The Golden State Warriors release announcing that Mark Jackson has been "relieved of duty" has a quote from GM Bob Myers saying that, "...as an organization, we simply feel it's best to move in a different direction at this time."
Yet from an outsider's perspective, it's really difficult to get excited about the Golden State Warriors firing coach Mark Jackson after leading a beleaguered Golden State Warriors franchise to 51 wins and consecutive playoff berths.
When is JVG calling another playoff game? Joe and Kirk Lacob are going to get the business.— Tom Ziller (@teamziller) May 6, 2014
That's not at all to say that shiny results in the face of years of ineptitude should be privileged over a reportedly dysfunctional process but to admit that there's considerable risk involved in replacing a coach that helped to "elevate this team into a better position than it was when he arrived nearly 36 months ago", as phrased in the release. The risk here - that even the biggest Jackson detractors have to acknowledge - is that Jackson has a special ability to connect with players and get results, which makes replacing him and changing the culture especially difficult as described well by Adam Lauridsen after Game 7.
...management will need to find someone with a rare blend of inspirational appeal and wonkish strategic thinking. Curry’s post-game comments on his love for playing under Jackson should at least give Lacob and others pause in deciding what to do next. A superior Xs and Os coach could find himself — like Jackson — facing down the perception of underachievement if players don’t fight as hard as they have the last two years for Jackson. The fact that Jackson brought this team within minutes of beating the Clippers speaks volumes to just how valuable a cohesive and motivated team can be, even when it’s playing with an overall talent disadvantage.
Grantland's Kirk Goldsberry made a similar point in his piece about what makes the Splash Brothers so effective by writing that Jackson's tenure can hardly be considered a "failure" in any normal sense of the term: when you look back at the history of this franchise, Jackson has accomplished more than the vast majority of his predecessors.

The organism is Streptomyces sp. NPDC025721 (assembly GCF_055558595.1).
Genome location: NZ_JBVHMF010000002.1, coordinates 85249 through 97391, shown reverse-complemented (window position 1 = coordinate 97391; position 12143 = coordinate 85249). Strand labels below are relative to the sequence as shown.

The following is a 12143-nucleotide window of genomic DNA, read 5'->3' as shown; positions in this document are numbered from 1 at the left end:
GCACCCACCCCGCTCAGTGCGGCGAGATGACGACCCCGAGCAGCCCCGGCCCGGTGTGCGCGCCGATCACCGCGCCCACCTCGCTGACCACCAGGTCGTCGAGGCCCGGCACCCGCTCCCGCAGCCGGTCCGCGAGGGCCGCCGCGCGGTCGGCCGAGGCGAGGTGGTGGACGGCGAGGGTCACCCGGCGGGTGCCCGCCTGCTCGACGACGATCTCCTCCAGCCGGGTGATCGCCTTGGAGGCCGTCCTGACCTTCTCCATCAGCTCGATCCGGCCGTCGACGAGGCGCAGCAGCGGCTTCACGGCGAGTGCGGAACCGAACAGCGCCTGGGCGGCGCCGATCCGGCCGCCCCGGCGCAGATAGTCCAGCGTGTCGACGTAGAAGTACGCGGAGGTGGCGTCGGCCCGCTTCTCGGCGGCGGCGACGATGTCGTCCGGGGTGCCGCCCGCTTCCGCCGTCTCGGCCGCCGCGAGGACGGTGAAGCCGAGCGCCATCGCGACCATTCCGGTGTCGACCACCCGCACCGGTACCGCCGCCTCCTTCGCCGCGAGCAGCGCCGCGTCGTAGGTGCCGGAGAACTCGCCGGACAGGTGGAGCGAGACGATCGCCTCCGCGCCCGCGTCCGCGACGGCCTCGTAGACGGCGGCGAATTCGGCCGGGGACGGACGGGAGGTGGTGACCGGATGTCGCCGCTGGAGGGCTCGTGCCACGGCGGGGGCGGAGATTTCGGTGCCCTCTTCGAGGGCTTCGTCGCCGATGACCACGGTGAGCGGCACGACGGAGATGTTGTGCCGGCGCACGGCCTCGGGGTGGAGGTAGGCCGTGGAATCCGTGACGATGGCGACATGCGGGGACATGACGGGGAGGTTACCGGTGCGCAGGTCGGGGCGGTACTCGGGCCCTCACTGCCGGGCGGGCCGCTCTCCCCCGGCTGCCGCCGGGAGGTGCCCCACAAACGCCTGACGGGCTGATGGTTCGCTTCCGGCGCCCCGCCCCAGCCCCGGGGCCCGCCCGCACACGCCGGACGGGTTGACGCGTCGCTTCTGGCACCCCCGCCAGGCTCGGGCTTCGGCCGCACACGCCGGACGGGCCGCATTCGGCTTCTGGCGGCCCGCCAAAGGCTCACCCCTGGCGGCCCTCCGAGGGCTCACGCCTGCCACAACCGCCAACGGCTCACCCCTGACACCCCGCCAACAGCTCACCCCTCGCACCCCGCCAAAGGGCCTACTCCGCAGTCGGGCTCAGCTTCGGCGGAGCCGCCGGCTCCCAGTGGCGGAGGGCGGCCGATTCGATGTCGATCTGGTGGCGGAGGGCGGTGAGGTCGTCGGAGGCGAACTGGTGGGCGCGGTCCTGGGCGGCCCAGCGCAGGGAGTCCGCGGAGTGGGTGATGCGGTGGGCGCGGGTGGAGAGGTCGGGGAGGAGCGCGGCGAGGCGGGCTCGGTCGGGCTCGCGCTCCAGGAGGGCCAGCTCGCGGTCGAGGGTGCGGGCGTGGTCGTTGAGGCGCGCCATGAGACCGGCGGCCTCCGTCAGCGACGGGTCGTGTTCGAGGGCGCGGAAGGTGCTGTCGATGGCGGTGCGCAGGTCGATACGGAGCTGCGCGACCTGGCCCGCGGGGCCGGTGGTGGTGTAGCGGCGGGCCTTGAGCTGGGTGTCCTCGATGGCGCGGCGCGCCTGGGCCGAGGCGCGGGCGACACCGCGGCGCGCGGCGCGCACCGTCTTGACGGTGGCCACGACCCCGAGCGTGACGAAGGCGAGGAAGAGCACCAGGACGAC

Obviously, this move was far more about attempting to cleanse the organization of a situation turning increasingly rotten given that the entire staff was fired, but it will be really hard to evaluate this decision until we a) see who they find as a replacement and b) how well he performs in his first three seasons - we have almost three decades of Warriors history proving that what Jackson has accomplished is extremely difficult and taking another step forward is not easy.
And that might include retaining the team's own free agents and attracting others.
Green on next coach: "You never know if a coach will relate to you the way he did. You never know if another coach ..."— Marcus Thompson (@ThompsonScribe) May 6, 2014
Green on next coach: "... is going to respect you the way he did. Coach rode with us. He was down for us."— Marcus Thompson (@ThompsonScribe) May 6, 2014
None of this is to say that Jackson was without flaws but that there has to be some anxiety about replacing Jackson with another totally unproven guy or a coach previously described as "...overly negative at times and relentless with his coaching style."
Without even defending Jackson and what transpired within the organization in his time, this move brings far more uncertainty than the average coaching change given the circumstances.
For more on this developing story, check out our storystream about Mark Jackson's performance this season.